The Internet of Things (IoT) as a concept is not new, but while our phones and our televisions got smarter over the last few years, our homes haven’t changed as much. There are now a growing number of IoT startups in India, such as connected-car accessory-make CarIQ, and smart-bulb maker Cube26, but does using such devices actually make life any better, or is being able to control your lights using a smartphone just a gimmick?
Smart devices aren't just about convenience - IoT can help both your pocket, and the environment too. Using your smartphone to switch the lights or fans on and off is cool, but the actual savings it can bring is cooler. And each small improvement leads to long term good for the environment. If you can cut down your carbon footprint without any real effort, and save money too, wouldn't you?
The question is, how much of an impact does switching to smart devices actually make. For most people, this is a difficult question to answer. We were able to find out with a simple DIY project. Numerous programmable boards are available in the market and you can use these to set up a simple experiment. This is how the experiment worked for us, and the results were very clear. We used an Arduino Uno, which you can get for under Rs. 500, and it was programmed to control two things – a tube-light that uses 40W per hour, and a desert cooler that consumes 170W per hour.
The Arduino was programmed to count the number of hours each device was used in week 1 and week 3, and control the devices 'smartly' in week 2 and week 4 - the tube-light would turn off if there was no activity in the room, while the desert cooler would turn off if the room’s temperature went below a specified level.
We generally tend to leave the lights switched on when we’re going out of the room temporarily. Sometimes, this ‘temporary’ period get longer too. With the IoT setup being deployed, the Passive Infrared (PIR) sensor automatically gets to know whether there’s any activity in the room or not and as per the condition, it will automatically switch the lights off.
At times, we may also forget to turn off any thing when going out of the house. In such cases, IoT provides you an excellent option to turn off any of those appliances from your smartphone simply by visiting a website that was specially created for this purpose, reducing the unnecessary consumption of electricity.
On the other hands, desert coolers provide a continuous flow of air – but once the room has cooled, you don’t need to keep this off. Getting up at night to switch it off manually is highly inconvenient, but with the IoT setup, whenever the temperature falls below 22 degrees Celsius (or as defined), it automatically turns the cooler off, and also turns it on whenever the temperature gets above 22 degrees Celsius.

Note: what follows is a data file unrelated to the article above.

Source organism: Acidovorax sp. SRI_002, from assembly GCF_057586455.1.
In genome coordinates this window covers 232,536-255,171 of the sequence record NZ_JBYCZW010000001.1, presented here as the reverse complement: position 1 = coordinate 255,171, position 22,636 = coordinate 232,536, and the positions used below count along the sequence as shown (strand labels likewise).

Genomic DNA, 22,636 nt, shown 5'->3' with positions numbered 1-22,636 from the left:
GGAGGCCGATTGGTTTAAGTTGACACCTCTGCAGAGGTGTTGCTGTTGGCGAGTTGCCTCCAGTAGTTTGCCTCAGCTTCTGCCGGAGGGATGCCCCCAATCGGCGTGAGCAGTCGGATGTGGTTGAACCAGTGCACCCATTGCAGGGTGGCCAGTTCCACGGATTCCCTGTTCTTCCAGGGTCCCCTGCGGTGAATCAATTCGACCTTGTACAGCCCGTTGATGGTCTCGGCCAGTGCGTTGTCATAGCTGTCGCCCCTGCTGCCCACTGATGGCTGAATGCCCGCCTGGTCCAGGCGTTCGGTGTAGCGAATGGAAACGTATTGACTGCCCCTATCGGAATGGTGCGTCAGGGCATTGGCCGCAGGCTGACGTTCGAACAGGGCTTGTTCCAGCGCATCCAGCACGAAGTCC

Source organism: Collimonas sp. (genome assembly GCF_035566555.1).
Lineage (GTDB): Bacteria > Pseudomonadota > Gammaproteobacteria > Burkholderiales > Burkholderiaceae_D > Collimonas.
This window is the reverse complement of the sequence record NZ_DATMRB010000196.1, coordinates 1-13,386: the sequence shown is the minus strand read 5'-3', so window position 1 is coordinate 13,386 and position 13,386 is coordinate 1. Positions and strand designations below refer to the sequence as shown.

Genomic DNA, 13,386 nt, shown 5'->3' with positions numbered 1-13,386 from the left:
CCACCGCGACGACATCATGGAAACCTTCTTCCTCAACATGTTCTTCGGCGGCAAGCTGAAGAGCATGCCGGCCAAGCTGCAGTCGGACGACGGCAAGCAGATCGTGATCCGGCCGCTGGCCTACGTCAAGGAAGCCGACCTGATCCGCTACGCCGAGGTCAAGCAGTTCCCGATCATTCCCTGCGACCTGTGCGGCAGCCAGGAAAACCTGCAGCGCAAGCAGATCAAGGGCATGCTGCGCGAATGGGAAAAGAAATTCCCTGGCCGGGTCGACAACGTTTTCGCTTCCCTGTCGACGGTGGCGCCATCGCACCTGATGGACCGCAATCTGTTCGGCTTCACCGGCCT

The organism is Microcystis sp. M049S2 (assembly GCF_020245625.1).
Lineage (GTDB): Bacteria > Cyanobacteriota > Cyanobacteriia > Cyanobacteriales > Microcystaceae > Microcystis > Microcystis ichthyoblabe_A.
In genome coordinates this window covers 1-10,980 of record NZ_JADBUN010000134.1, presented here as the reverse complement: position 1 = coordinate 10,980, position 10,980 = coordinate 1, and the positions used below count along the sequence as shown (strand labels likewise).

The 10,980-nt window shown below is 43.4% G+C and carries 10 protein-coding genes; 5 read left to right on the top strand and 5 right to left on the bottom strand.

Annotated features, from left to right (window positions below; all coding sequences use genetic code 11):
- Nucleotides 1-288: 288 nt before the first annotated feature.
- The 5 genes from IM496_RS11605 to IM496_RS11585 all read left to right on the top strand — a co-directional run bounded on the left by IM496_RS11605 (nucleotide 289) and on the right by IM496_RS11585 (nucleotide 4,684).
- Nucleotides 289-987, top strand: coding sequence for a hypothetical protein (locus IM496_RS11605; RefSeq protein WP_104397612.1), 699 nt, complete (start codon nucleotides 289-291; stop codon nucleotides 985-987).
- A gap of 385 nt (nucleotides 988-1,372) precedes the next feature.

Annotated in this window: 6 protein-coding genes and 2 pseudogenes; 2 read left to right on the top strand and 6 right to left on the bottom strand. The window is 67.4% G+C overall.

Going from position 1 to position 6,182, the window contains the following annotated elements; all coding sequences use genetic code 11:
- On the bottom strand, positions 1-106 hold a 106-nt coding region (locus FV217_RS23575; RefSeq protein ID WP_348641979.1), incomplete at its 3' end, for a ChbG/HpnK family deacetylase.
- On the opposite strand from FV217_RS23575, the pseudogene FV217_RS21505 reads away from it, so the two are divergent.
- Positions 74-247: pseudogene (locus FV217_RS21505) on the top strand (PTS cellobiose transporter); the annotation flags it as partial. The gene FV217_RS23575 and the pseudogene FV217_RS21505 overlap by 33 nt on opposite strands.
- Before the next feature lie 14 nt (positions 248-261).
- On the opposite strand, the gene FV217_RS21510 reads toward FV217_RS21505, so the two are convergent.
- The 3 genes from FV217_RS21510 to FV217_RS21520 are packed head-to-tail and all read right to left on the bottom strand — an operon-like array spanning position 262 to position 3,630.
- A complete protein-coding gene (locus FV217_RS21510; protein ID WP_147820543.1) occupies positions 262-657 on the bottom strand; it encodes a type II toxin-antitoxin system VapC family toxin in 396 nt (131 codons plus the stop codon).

With all this in mind, what was the impact of converting just two devices into IoT gadgets? You can see in the chart below:
The highlight of the experiment was the 40 percent reduction in electricity consumption for the desert cooler. The electricity consumption also decreased for tube-light at a considerable 15 percent reduction. This means that if you can apply these solutions across your house, you’re looking at a considerable saving in terms of your electricity bill.
That’s not all though – we’re also making a big impact on our carbon footprint. Generating electricity has a big impact on the environment – generating energy with fossil fuels produces nearly 2 pounds (just under 1kg) of carbon dioxide per kilowatt hour. That means that our simple IoT setup saved 9.5Kg of carbon dioxide.
In simple words, an IoT setup can help you make your devices smart and more convenient to use, allowing you to drastically reduce electricity consumption, saving you money, and cutting down your carbon footprint as well.
Future of smart homes
Are we any close to smarter homes? We definitely are. We’ve already seen how we could control our appliances from anywhere, and even made them smart enough to respond on their own to the surroundings.
Environment has been a major concern for past decade and IoT is a way that indirectly protects the environment while also reducing our electricity consumption. As an added benefit, it also makes our lives easier. There are hurdles that lie in the path of adoption, but the benefits are clear, and we can expect to see it soon, leading to smarter way of living in your own home.
Praneet Sah is 17, and deeply interested in the Internet of Things. He’s been writing on technology since he was 14, and is one of the co-founders of schoolbook exchange platform BookNU.
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